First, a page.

Provincial budgets

The actual point where development is to be delivered 

The Sindh Budget was presented by Chief Minister Murad Ali Shah on Friday, a day after the Punjab Budget on Thursday, which in turn was presented by Finance Minister Mujtaba Shujaur Rehman on a day after Federal Finance Minister Muhammad Aurangzeb presented the Federation’s. KP had broken precedent on May 25, when provincial Finance Minister Aftab Alam Afridi presented the budget ahead of the federal. That leaves only Balochistan of the provinces, to have its budget presented, which should happen on Saturday (today), now that the provincial government has given its approval. Incidentally, Balochistan is still the only province to have a budget of less than a trillion rupees.

Another interesting feature of all provinces (including what has been learnt of Balochistan’s) is that they are ‘tax–free’. Not in the sense that any previous taxes have been lifted, but that there has been no change in any of the already existing taxes. This leads again to the question being asked about the agriculture income tax, which is a provincial subject, and thus means that the provinces alone have the power of taxing it. Technically, they do, but as it is based on Production Index Units of the land, it has merely replaced the old land revenue, which has been abolished. By obtaining some agricultural land, one can show income-generating businesses as losing, while the income comes from agricultural land. The exemption also explains the phenomenon of ‘feudal lords’, who pay no income tax, because all their (vast) income comes from agriculture. These are the people who enter the Assemblies, having large sums they can spend on elections, both National and provincial, where they protect their privileges tigerishly. The National Assembly never ends the constitutional protection, while the provincial assemblies never levy an agricultural income tax. This year, none of the provinces has taken any step on this, even though the federal government is facing heavy pressures on its finances.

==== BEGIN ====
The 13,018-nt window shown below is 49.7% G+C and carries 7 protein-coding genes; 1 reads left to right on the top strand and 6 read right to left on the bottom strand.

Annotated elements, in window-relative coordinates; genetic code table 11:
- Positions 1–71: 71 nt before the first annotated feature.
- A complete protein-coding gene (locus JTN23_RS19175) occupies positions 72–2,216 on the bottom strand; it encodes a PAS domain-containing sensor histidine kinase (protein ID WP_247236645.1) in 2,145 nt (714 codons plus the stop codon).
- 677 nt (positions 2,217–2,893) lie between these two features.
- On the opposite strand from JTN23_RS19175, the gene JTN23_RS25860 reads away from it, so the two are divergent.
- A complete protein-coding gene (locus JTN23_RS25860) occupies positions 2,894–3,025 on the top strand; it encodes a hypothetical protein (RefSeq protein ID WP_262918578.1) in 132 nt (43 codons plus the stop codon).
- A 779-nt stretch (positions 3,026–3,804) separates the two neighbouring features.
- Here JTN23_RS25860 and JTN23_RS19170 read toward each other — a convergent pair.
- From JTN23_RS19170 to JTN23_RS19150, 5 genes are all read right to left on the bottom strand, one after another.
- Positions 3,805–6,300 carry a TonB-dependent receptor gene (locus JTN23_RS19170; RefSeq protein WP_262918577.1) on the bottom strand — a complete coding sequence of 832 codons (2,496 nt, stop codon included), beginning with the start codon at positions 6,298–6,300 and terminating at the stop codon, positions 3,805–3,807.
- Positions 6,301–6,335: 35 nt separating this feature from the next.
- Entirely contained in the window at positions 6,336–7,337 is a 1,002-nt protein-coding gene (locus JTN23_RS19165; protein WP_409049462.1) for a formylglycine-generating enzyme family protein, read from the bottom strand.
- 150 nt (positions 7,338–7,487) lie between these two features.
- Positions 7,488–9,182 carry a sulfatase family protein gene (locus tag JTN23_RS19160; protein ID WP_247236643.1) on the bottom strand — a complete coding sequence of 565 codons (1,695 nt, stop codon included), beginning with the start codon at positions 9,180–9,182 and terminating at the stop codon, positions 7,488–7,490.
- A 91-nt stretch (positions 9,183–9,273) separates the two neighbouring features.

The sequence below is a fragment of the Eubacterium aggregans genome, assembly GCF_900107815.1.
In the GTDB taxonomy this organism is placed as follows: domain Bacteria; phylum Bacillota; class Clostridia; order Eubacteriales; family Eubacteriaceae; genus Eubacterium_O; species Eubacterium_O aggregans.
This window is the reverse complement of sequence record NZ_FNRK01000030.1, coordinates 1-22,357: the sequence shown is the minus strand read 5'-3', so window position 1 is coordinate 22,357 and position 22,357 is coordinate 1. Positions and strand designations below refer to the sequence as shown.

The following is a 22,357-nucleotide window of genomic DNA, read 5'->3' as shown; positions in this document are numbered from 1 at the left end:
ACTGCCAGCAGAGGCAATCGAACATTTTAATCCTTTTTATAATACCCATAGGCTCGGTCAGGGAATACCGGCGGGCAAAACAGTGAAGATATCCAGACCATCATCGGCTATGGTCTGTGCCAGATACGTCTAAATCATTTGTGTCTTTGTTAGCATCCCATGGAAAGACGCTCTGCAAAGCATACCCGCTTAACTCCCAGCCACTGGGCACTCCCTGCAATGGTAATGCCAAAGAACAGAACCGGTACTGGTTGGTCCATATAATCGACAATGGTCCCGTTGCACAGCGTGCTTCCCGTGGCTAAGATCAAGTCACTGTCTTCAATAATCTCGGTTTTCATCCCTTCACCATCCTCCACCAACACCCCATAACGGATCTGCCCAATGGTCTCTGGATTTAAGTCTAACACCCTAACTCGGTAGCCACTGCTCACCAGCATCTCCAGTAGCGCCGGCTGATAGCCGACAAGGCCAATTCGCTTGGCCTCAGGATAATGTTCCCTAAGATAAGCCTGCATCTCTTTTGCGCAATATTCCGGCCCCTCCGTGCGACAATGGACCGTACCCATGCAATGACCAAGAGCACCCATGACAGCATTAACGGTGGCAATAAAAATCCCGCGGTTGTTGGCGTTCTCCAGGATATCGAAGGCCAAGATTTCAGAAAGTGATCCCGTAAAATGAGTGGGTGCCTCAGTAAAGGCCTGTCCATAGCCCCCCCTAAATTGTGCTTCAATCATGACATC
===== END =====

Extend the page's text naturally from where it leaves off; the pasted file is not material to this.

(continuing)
It should not be forgotten that the provincial governments are at the coalface of the mine, delivering services which the federal government does not. The provinces have total responsibility for law and order, health and education, and while the Constitution does provide for the federal government to step in where law and order cannot be controlled, it is silent on what happens where healthcare or education break down.  These budgets are where nurses and primary school teachers are paid. It is thus essential to ensure that they are properly funded.

Editorial
Editorial
The Editorial Department of Pakistan Today can be contacted at: [email protected].

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